If this works, Kyle Whittingham will have revolutionized the coaching profession.
The University of Utah staff that Whittingham has assembled is unlike any other in college football’s highest tier. None of his nine assistants previously coached in a power conference. Only three have worked for other Football Bowl Subdivision schools. The newly promoted offensive coordinator is three years removed from quarterbacking the Utes. The latest arrival is a personal injury attorney who’s never coached.
Utah assistant coaches
Coach » Position/ Year/ Previous schools*
Dan Finn » OL/ 1st/ Idaho/San Diego State
Jay Hill » RB/ 8th/ —
Brian Johnson » OC/ 3rd/ —
Chad Kauha’aha’a » DL/ 2nd/ Weber State/USU
Aaron Roderick » WR/ 8th/ Southern Utah
Morgan Scalley » DB/ 5th/ —
Sharrieff Shah » DB/ 1st/ —
Kalani Sitake » DC/ 8th/ Southern Utah
Ilaisa Tuiaki » FB/TE/ 1st/ Utah State
* In full-time coaching position
Well, Whittingham likes them. "High energy, great chemistry, no egos," he said Tuesday, as spring practice began.
Whittingham deserves the faith that his 66-25 record inspires. "If he says I’m ready, I’m ready," said Brian Johnson, the offensive coordinator.
So I’m not saying Whittingham’s provincial method is doomed to fail, just pointing out that it’s radically different than anybody else’s in the Pac-12 or another Bowl Championship Series-qualifying conference. His 2012 hiring trend fits more of a BYU model.
Since winning the Sun Bowl on New Year’s Eve, Utah lost offensive coordinator Norm Chow to Hawaii, running backs coach Dave Schramm to Fresno State and offensive line coach Tim Davis to Florida. After the previous season, defensive line coach John Pease retired. Those four accounted for roughly 125 years of experience.
Their replacements have coached full-time for barely more than a dozen seasons, while working for these institutions: the universities of Idaho, Weber State, San Diego State and Utah State and the law firm of Siegfried & Jensen.
With less collective experience than Whittingham’s original Ute staff of 2005, this group resembles something created via fan voting, featuring the charismatic co-captain of the Fiesta Bowl team (Morgan Scalley), the heady QB who beat Alabama in the Sugar Bowl (Johnson) and the popular radio sideline reporter (Sharrieff Shah). The six most recently hired staff members either played for Utah or worked there as graduate assistants. "They’ve come up through the system," Whittingham said. "It’s not a culture shock to them."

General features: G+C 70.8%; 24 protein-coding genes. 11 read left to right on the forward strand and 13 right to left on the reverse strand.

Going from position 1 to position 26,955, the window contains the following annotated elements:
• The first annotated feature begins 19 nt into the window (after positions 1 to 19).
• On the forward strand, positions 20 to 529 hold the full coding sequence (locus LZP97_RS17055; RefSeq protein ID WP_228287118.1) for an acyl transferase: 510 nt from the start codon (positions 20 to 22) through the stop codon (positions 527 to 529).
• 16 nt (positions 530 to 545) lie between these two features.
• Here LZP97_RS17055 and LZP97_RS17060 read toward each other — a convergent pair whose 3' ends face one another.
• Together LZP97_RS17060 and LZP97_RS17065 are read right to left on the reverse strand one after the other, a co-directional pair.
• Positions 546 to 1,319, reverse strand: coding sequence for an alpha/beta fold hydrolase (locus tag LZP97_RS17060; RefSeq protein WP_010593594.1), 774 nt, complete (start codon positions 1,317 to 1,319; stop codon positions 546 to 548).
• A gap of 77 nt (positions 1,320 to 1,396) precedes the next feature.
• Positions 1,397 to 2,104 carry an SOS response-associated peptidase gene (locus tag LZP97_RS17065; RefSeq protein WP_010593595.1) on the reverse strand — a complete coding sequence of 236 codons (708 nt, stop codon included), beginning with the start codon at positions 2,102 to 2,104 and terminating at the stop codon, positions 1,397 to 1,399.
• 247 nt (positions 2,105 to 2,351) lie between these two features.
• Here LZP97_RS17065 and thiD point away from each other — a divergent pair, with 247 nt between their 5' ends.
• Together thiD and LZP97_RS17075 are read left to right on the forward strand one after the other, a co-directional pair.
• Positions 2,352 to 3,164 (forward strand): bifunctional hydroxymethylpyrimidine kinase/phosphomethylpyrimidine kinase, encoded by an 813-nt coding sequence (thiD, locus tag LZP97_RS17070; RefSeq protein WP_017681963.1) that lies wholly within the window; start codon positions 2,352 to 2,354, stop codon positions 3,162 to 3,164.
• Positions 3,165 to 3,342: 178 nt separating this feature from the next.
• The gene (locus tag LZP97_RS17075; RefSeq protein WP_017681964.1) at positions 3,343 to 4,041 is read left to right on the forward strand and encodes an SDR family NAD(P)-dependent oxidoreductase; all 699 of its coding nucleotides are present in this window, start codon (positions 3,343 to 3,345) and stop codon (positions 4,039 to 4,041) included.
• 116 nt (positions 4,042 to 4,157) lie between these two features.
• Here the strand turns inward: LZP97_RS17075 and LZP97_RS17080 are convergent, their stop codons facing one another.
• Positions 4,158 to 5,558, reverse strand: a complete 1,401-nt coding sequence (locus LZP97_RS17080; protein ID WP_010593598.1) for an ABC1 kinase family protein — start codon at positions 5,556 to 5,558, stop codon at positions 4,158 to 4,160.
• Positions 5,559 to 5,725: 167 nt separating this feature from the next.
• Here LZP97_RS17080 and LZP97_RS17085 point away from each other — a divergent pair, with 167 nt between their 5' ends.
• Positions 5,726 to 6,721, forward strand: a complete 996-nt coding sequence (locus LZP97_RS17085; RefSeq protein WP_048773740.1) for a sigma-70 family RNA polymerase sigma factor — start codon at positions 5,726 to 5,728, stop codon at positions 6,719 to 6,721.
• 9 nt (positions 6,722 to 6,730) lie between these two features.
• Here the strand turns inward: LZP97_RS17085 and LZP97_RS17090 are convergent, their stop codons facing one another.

This staff is diverse, well represented by African-American and Polynesian coaches. They have the traits of good recruiters, which is about 90 percent of college football these days. The coaching part probably can be learned, although other Pac-12 staffs have vastly more experience. Colorado, for instance, has four coaches who spent five-plus seasons in the NFL, two former FBS head coaches and two others who worked in BCS conferences.
In contrast, Utah’s recent hires fit the profile of a coach who once came to the school after having worked only at Idaho State during six losing seasons, and he proved to be a reasonably good choice. His name: Kyle Whittingham.
Emboldened by his new contract and $2 million salary, Whittingham is risking his .725 winning percentage for greater rewards with this management approach. Will it work? I’ll just say if he can get the Utes to a Rose Bowl with this staff, he’ll alter college football’s traditional hiring practices.
Shah, now coaching the Ute cornerbacks, is an intriguing case study. He left Siegfried & Jensen in the middle of a medical malpractice lawsuit that he wishes he could have concluded, involving a woman who became paralyzed during knee surgery, allegedly because of an anesthesiology error.
Whittingham’s "core belief is a coach is intelligent, he has high character and he has an unbelievable level of energy," Shah said. "And I think I probably fit those three categories better than most people who may have more experience. He has a keen eye to find that person."
Shah’s professional background also provides some perspective to this whole subject. His defensive backs can learn from moments of sobering reality in his experience. "To lose a football game truly sometimes feels like the biggest thing in the world," Shah said, "but it doesn’t compare to when you’ve lost your little baby to someone who was drinking and driving."
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